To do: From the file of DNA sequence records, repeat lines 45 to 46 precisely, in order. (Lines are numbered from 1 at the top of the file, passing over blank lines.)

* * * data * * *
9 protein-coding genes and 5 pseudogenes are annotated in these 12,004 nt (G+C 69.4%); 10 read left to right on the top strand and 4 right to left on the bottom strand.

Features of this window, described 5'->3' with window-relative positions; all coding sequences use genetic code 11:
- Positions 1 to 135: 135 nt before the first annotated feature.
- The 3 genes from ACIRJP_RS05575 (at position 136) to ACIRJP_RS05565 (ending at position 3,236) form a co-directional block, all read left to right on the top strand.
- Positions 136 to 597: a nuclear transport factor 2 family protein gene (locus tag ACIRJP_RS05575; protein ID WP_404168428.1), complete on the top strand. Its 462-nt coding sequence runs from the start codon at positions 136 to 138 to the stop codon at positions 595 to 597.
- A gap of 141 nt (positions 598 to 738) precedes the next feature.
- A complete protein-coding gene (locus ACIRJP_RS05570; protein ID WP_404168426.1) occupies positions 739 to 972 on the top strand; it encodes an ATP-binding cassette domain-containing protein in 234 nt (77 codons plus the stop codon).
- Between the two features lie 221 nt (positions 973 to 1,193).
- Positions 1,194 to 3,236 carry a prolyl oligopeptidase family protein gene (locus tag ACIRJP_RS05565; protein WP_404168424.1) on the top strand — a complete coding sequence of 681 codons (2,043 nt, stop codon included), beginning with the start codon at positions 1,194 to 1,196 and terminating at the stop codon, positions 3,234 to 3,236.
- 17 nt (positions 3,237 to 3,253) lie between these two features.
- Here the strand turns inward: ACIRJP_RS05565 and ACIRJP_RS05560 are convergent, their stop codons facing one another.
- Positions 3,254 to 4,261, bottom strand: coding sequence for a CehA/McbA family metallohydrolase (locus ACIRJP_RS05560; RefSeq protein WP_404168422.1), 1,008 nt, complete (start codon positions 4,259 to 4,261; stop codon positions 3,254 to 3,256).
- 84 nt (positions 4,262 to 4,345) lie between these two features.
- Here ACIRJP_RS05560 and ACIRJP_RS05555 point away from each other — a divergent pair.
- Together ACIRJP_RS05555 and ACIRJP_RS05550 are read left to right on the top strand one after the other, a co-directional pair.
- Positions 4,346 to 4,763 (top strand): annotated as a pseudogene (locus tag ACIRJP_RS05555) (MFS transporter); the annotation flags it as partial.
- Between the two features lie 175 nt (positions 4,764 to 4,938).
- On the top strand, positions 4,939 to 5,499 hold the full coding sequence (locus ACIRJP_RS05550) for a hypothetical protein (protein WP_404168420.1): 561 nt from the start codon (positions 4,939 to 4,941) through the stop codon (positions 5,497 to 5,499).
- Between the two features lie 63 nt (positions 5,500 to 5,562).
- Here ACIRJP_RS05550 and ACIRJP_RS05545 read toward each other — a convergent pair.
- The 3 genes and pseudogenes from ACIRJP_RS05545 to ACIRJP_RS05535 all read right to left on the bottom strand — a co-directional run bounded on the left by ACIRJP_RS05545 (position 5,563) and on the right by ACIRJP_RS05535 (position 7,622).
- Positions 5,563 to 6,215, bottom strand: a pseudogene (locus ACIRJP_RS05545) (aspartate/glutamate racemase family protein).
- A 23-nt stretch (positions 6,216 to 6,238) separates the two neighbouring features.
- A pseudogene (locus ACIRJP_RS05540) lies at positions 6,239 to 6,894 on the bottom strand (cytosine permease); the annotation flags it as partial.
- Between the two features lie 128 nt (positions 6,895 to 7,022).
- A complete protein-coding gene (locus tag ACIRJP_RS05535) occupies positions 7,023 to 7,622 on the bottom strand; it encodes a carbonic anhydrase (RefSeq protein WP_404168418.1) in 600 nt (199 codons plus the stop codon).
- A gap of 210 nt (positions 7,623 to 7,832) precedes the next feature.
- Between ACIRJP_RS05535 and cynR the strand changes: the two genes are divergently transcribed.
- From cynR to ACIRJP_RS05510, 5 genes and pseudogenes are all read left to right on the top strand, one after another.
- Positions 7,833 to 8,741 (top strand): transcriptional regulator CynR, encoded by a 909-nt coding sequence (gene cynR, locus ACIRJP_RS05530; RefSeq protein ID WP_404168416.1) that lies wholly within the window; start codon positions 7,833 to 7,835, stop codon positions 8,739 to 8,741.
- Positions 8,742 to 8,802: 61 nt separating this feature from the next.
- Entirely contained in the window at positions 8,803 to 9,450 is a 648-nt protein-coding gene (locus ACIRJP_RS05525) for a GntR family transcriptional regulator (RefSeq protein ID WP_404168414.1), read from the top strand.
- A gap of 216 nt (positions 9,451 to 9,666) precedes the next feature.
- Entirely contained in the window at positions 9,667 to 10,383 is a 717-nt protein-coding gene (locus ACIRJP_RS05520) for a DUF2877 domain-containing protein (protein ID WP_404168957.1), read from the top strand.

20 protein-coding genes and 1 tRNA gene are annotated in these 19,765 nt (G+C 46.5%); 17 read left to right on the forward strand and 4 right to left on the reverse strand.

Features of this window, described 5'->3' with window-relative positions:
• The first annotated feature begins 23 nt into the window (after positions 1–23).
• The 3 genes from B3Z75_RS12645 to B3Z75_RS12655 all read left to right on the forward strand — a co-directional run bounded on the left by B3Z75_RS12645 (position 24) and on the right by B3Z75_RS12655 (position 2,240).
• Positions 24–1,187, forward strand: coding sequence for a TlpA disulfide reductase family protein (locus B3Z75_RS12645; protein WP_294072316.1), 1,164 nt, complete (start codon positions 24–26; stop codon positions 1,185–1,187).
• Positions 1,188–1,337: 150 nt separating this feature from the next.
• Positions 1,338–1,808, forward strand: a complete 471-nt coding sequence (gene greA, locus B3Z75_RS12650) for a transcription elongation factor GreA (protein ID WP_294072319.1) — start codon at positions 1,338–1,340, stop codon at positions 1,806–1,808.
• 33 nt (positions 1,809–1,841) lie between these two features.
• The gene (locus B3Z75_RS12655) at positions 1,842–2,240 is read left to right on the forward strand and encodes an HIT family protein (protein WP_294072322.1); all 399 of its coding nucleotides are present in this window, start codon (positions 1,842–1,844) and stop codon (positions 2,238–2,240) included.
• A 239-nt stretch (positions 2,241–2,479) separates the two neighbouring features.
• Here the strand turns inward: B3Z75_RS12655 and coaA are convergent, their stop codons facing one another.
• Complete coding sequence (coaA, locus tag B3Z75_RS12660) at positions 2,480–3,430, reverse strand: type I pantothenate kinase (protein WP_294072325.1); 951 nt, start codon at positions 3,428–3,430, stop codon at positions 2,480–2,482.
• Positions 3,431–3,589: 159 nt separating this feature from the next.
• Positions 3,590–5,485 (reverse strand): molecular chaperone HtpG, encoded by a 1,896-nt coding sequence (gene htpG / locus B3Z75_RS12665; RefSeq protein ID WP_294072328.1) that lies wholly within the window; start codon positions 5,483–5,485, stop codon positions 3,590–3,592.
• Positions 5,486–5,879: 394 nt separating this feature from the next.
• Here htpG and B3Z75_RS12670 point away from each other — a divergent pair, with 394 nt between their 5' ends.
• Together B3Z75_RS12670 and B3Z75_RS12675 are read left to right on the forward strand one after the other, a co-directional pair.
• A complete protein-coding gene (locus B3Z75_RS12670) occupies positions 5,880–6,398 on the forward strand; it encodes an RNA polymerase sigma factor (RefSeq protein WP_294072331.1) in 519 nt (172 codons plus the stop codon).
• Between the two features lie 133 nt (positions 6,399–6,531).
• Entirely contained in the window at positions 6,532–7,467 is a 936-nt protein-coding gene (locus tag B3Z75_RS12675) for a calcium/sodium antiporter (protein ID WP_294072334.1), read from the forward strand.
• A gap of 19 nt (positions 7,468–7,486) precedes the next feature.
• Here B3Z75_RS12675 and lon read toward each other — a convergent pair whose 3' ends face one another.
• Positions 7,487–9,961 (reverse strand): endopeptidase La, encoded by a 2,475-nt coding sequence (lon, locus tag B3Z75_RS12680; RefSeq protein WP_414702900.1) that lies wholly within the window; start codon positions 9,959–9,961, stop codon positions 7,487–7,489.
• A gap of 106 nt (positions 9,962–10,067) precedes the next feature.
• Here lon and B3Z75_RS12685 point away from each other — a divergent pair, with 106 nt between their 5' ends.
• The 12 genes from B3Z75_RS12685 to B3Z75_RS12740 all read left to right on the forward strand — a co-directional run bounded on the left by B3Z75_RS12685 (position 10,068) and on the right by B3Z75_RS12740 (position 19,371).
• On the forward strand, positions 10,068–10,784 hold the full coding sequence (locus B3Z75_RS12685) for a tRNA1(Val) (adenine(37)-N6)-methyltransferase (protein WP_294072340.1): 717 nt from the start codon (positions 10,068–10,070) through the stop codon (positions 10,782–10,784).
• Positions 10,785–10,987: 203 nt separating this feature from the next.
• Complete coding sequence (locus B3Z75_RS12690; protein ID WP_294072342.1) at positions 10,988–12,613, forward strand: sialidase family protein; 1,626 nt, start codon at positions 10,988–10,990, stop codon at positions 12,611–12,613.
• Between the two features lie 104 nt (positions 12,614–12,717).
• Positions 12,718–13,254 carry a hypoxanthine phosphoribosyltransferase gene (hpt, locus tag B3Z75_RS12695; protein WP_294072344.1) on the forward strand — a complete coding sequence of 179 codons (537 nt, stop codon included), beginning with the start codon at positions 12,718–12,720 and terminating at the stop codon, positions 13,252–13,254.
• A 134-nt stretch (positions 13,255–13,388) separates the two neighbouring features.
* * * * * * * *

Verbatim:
• Here the strand turns inward: B3Z75_RS12655 and coaA are convergent, their stop codons facing one another.
• Complete coding sequence (coaA, locus tag B3Z75_RS12660) at positions 2,480–3,430, reverse strand: type I pantothenate kinase (protein WP_294072325.1); 951 nt, start codon at positions 3,428–3,430, stop codon at positions 2,480–2,482.